Playing the character of the “evil nephew” in “Arsenic and Old Lace” seems to suit Eric Wertz quite well.
The Coupeville High School junior was describing his role in the play during a rehearsal Monday night when he suddenly broke into one of his lines, his tone turning so sinister that it gave a fellow student within earshot a chill.
“He scares me!” freshman Helen Sinclair said. “It’s creepy how good he is.”
Coupeville High School’s Wolf PAC Theatre Troupe will be performing “Arsenic and Old Lace,” four times over the next two weekends. The first show will be at 7 p.m. Friday in the school’s Performing Arts Center.
There was a nervous buzz by cast members in anticipation of the fast approaching opening night, yet also a sense that they were tackling something special.
Not only is “Arsenic and Old Lace” a stage classic by American playwright Joseph Kesselring, it is a challenging, fast-paced, very twisted dark comedy that demands careful attention to timing.
It is exactly the sort of play that appeals to Wertz, who’s been acting in Coupeville stage productions since the seventh grade and was eager to graduate to a more central, villain-type role as Jonathan Brewster.
The whole Brewster family is made up of homicidal maniacs. Desirae Bradley and Bree Daigneault play Martha and Abby Brewster, Jonathan’s spinster aunts who come across as sweet and innocent except for a peculiar habit of poisoning a long line of lonely old men.
But there’s competition over who’s responsible for the greatest body count. Wertz’s character doesn’t disguise his nastiness.
“Keep in mind, I’m willing to kill anyone who gets on my nerves,” said Wertz, whose character ponders making his brother Mortimer Brewster, played by Nikolai Lyngra, his 13th victim.
Twenty members of Coupeville’s drama club have been preparing to bring the show to the school stage since late January, under the tutelage of longtime advisor Peg Tennant.
Tennant said that the farce requires “absolutely impeccable timing,” which has been one of the biggest challenges.
“You’ve got to be on your toes,” Daigneault said.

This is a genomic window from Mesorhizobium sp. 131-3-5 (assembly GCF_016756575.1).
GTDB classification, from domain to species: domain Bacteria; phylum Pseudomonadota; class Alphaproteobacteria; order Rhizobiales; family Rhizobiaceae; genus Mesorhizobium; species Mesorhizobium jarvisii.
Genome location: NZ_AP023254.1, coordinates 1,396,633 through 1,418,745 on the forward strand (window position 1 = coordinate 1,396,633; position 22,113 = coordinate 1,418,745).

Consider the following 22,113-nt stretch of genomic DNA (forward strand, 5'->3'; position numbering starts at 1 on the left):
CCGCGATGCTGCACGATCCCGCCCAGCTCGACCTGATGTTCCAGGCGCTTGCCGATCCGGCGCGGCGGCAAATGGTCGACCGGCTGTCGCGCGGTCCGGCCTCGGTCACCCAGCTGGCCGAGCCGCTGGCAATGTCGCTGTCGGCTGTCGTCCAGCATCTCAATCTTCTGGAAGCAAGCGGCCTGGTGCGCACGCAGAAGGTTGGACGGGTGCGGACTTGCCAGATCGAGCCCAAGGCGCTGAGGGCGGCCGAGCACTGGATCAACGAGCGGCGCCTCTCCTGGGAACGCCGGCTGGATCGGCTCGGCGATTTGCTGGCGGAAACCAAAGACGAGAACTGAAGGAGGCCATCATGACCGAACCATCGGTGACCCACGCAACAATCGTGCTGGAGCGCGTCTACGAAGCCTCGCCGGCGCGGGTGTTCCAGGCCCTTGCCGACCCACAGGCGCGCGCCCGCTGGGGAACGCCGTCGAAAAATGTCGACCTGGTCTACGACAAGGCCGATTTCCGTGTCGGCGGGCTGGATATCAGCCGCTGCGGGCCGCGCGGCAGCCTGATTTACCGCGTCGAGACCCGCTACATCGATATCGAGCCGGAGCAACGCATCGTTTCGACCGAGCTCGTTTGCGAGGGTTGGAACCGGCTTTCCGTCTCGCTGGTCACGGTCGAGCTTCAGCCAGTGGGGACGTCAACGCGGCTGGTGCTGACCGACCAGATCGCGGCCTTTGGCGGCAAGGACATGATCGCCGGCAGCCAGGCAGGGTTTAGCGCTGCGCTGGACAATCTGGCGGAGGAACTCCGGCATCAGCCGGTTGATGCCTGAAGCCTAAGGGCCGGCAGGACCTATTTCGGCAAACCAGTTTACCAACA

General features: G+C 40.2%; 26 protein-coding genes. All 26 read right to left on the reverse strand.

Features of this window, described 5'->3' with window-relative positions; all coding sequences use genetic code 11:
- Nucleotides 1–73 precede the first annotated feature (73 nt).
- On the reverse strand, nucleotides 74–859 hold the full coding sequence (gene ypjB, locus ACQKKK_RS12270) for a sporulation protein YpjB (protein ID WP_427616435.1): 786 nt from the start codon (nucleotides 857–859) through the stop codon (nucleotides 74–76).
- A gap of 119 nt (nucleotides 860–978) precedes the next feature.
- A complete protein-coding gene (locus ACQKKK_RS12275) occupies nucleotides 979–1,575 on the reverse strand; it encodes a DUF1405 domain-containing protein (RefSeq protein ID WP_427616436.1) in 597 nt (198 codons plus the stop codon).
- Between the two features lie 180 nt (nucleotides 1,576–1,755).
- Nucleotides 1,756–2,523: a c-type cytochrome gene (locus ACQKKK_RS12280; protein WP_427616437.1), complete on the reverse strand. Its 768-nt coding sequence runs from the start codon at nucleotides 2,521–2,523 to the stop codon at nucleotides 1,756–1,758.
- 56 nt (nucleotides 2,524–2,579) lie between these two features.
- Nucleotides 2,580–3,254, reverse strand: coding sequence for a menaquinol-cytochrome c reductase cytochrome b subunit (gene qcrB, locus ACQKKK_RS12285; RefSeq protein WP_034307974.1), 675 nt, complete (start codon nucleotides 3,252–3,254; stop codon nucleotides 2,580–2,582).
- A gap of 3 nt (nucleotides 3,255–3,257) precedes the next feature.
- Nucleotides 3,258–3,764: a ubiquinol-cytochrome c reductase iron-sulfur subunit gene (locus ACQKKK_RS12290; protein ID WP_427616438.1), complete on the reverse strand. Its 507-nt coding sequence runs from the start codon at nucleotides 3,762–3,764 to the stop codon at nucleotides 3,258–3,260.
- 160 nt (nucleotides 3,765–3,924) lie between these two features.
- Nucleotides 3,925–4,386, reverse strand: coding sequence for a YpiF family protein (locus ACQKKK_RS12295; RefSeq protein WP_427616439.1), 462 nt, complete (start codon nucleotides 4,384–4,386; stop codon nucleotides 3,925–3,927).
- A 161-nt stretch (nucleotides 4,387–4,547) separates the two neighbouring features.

Tennant credited Stefanie Ask, an English and drama teacher, with playing a key role in preparing the students, including one-on-one character development.
Some of the students analyzed the play in Ask’s “Introduction to Theater” class prior to the start of rehearsals.
“We were really pumped to do it,” Bradley said.
Still, the collective stress level to learn the play in a little more than a month has been pretty high, Bradley said.
But there’s been no shortage of having fun in the process.
Tamika Nastali plays the part of Teddy Brewster, the brother of Jonathan and Mortimer who thinks he’s Teddy Roosevelt.
“It’s pretty fun actually,” Nastali said. “He thinks he’s the president. I get to be in charge and everything.
“He’s off in his own world. He’s not all there.”
Becoming another character onstage is what Wertz also enjoys about theater. He describes himself as more introverted offstage. But when he’s around his drama club family, he feels he can cut loose.
“I like the role a lot,” he said. “I’ve always enjoyed villain characters in shows.”
Wertz and others also can now enjoy their parts without projecting their voices over the hum of the performing arts center’s old HVAC unit.
It was replaced over the summer with a new heating, ventilation and air conditioning system that no longer makes voices on stage hard to hear.
“If you can imagine the heater in your house amplified by 500,” Bradley said.
But now the focus is on just what’s happening onstage, which the cast hopes will be memorable this month.
The show will take place at 7 p.m. March 3, 4, 10 and 11.